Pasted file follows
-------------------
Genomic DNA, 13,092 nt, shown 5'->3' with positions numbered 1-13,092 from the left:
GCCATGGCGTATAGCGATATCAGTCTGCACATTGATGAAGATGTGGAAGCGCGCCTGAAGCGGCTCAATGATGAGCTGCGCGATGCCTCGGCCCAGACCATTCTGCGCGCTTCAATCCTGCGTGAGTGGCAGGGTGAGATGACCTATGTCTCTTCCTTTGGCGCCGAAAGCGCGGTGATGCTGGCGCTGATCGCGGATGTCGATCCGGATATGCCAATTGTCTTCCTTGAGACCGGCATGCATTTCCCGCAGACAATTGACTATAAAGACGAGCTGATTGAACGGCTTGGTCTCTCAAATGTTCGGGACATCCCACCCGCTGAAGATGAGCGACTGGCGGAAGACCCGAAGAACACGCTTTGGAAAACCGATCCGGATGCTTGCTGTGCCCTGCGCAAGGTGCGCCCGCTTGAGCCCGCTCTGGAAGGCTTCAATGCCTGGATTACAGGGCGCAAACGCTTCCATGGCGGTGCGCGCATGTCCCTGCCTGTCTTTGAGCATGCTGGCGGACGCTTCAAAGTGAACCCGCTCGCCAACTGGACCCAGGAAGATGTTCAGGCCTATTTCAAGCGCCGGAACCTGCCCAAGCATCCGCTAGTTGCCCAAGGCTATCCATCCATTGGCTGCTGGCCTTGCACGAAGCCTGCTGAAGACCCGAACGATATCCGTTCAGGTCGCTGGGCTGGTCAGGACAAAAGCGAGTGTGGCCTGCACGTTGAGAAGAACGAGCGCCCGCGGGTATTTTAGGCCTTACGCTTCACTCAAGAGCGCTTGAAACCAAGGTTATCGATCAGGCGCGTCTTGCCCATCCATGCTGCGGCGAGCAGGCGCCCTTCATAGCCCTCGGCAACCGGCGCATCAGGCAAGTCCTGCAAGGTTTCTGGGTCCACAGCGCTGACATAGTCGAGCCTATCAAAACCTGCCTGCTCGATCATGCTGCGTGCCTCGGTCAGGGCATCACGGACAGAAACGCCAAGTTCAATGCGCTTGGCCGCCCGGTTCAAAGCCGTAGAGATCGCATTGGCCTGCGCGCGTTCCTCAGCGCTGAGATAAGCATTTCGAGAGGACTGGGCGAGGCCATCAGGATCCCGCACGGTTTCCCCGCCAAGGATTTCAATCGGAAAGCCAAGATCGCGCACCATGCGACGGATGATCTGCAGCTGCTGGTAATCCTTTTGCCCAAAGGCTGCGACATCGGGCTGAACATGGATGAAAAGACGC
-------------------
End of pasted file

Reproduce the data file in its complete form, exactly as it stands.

Genomic DNA, 13,092 nt, shown 5'->3' with positions numbered 1-13,092 from the left:
GCCATGGCGTATAGCGATATCAGTCTGCACATTGATGAAGATGTGGAAGCGCGCCTGAAGCGGCTCAATGATGAGCTGCGCGATGCCTCGGCCCAGACCATTCTGCGCGCTTCAATCCTGCGTGAGTGGCAGGGTGAGATGACCTATGTCTCTTCCTTTGGCGCCGAAAGCGCGGTGATGCTGGCGCTGATCGCGGATGTCGATCCGGATATGCCAATTGTCTTCCTTGAGACCGGCATGCATTTCCCGCAGACAATTGACTATAAAGACGAGCTGATTGAACGGCTTGGTCTCTCAAATGTTCGGGACATCCCACCCGCTGAAGATGAGCGACTGGCGGAAGACCCGAAGAACACGCTTTGGAAAACCGATCCGGATGCTTGCTGTGCCCTGCGCAAGGTGCGCCCGCTTGAGCCCGCTCTGGAAGGCTTCAATGCCTGGATTACAGGGCGCAAACGCTTCCATGGCGGTGCGCGCATGTCCCTGCCTGTCTTTGAGCATGCTGGCGGACGCTTCAAAGTGAACCCGCTCGCCAACTGGACCCAGGAAGATGTTCAGGCCTATTTCAAGCGCCGGAACCTGCCCAAGCATCCGCTAGTTGCCCAAGGCTATCCATCCATTGGCTGCTGGCCTTGCACGAAGCCTGCTGAAGACCCGAACGATATCCGTTCAGGTCGCTGGGCTGGTCAGGACAAAAGCGAGTGTGGCCTGCACGTTGAGAAGAACGAGCGCCCGCGGGTATTTTAGGCCTTACGCTTCACTCAAGAGCGCTTGAAACCAAGGTTATCGATCAGGCGCGTCTTGCCCATCCATGCTGCGGCGAGCAGGCGCCCTTCATAGCCCTCGGCAACCGGCGCATCAGGCAAGTCCTGCAAGGTTTCTGGGTCCACAGCGCTGACATAGTCGAGCCTATCAAAACCTGCCTGCTCGATCATGCTGCGTGCCTCGGTCAGGGCATCACGGACAGAAACGCCAAGTTCAATGCGCTTGGCCGCCCGGTTCAAAGCCGTAGAGATCGCATTGGCCTGCGCGCGTTCCTCAGCGCTGAGATAAGCATTTCGAGAGGACTGGGCGAGGCCATCAGGATCCCGCACGGTTTCCCCGCCAAGGATTTCAATCGGAAAGCCAAGATCGCGCACCATGCGACGGATGATCTGCAGCTGCTGGTAATCCTTTTGCCCAAAGGCTGCGACATCGGGCTGAACATGGATGAAAAGACGC